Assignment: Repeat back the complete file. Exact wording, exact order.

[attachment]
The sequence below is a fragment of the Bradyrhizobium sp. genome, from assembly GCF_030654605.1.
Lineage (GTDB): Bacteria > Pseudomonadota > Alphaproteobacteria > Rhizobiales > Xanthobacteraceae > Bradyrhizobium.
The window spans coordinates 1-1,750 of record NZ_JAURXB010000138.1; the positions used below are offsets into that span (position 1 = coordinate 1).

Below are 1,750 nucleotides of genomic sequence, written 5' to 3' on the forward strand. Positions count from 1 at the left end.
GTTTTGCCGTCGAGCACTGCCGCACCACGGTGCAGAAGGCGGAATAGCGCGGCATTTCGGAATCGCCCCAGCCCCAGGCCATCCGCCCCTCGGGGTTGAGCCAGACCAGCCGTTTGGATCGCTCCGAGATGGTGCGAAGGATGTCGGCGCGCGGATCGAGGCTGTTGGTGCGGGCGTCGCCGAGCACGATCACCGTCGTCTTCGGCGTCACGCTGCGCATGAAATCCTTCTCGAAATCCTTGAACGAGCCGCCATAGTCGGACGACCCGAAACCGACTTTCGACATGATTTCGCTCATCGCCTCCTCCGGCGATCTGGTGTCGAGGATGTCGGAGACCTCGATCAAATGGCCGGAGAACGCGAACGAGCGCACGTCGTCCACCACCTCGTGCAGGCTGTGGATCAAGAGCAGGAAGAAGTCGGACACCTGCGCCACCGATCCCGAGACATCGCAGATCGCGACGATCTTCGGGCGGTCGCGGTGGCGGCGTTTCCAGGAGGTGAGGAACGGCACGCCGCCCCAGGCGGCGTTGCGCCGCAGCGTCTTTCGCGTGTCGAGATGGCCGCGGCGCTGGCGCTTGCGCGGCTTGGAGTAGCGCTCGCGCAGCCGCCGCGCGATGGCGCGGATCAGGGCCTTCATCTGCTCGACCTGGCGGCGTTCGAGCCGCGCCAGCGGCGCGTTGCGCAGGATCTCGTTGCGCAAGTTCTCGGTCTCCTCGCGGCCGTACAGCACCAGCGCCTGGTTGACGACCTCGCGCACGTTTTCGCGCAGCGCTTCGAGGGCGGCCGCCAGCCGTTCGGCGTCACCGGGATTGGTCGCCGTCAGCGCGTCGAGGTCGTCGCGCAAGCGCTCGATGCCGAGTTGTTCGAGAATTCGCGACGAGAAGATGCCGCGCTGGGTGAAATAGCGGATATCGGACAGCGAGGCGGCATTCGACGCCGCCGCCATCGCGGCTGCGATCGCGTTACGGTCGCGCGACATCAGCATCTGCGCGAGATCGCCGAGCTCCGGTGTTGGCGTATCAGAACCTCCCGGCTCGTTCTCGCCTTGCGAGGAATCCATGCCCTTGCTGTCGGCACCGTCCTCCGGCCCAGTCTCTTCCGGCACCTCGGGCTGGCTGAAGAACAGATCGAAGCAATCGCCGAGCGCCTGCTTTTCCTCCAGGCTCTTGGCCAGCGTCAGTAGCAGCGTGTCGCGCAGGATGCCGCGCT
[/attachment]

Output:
The sequence below is a fragment of the Bradyrhizobium sp. genome, from assembly GCF_030654605.1.
Lineage (GTDB): Bacteria > Pseudomonadota > Alphaproteobacteria > Rhizobiales > Xanthobacteraceae > Bradyrhizobium.
The window spans coordinates 1-1,750 of record NZ_JAURXB010000138.1; the positions used below are offsets into that span (position 1 = coordinate 1).

Below are 1,750 nucleotides of genomic sequence, written 5' to 3' on the forward strand. Positions count from 1 at the left end.
GTTTTGCCGTCGAGCACTGCCGCACCACGGTGCAGAAGGCGGAATAGCGCGGCATTTCGGAATCGCCCCAGCCCCAGGCCATCCGCCCCTCGGGGTTGAGCCAGACCAGCCGTTTGGATCGCTCCGAGATGGTGCGAAGGATGTCGGCGCGCGGATCGAGGCTGTTGGTGCGGGCGTCGCCGAGCACGATCACCGTCGTCTTCGGCGTCACGCTGCGCATGAAATCCTTCTCGAAATCCTTGAACGAGCCGCCATAGTCGGACGACCCGAAACCGACTTTCGACATGATTTCGCTCATCGCCTCCTCCGGCGATCTGGTGTCGAGGATGTCGGAGACCTCGATCAAATGGCCGGAGAACGCGAACGAGCGCACGTCGTCCACCACCTCGTGCAGGCTGTGGATCAAGAGCAGGAAGAAGTCGGACACCTGCGCCACCGATCCCGAGACATCGCAGATCGCGACGATCTTCGGGCGGTCGCGGTGGCGGCGTTTCCAGGAGGTGAGGAACGGCACGCCGCCCCAGGCGGCGTTGCGCCGCAGCGTCTTTCGCGTGTCGAGATGGCCGCGGCGCTGGCGCTTGCGCGGCTTGGAGTAGCGCTCGCGCAGCCGCCGCGCGATGGCGCGGATCAGGGCCTTCATCTGCTCGACCTGGCGGCGTTCGAGCCGCGCCAGCGGCGCGTTGCGCAGGATCTCGTTGCGCAAGTTCTCGGTCTCCTCGCGGCCGTACAGCACCAGCGCCTGGTTGACGACCTCGCGCACGTTTTCGCGCAGCGCTTCGAGGGCGGCCGCCAGCCGTTCGGCGTCACCGGGATTGGTCGCCGTCAGCGCGTCGAGGTCGTCGCGCAAGCGCTCGATGCCGAGTTGTTCGAGAATTCGCGACGAGAAGATGCCGCGCTGGGTGAAATAGCGGATATCGGACAGCGAGGCGGCATTCGACGCCGCCGCCATCGCGGCTGCGATCGCGTTACGGTCGCGCGACATCAGCATCTGCGCGAGATCGCCGAGCTCCGGTGTTGGCGTATCAGAACCTCCCGGCTCGTTCTCGCCTTGCGAGGAATCCATGCCCTTGCTGTCGGCACCGTCCTCCGGCCCAGTCTCTTCCGGCACCTCGGGCTGGCTGAAGAACAGATCGAAGCAATCGCCGAGCGCCTGCTTTTCCTCCAGGCTCTTGGCCAGCGTCAGTAGCAGCGTGTCGCGCAGGATGCCGCGCT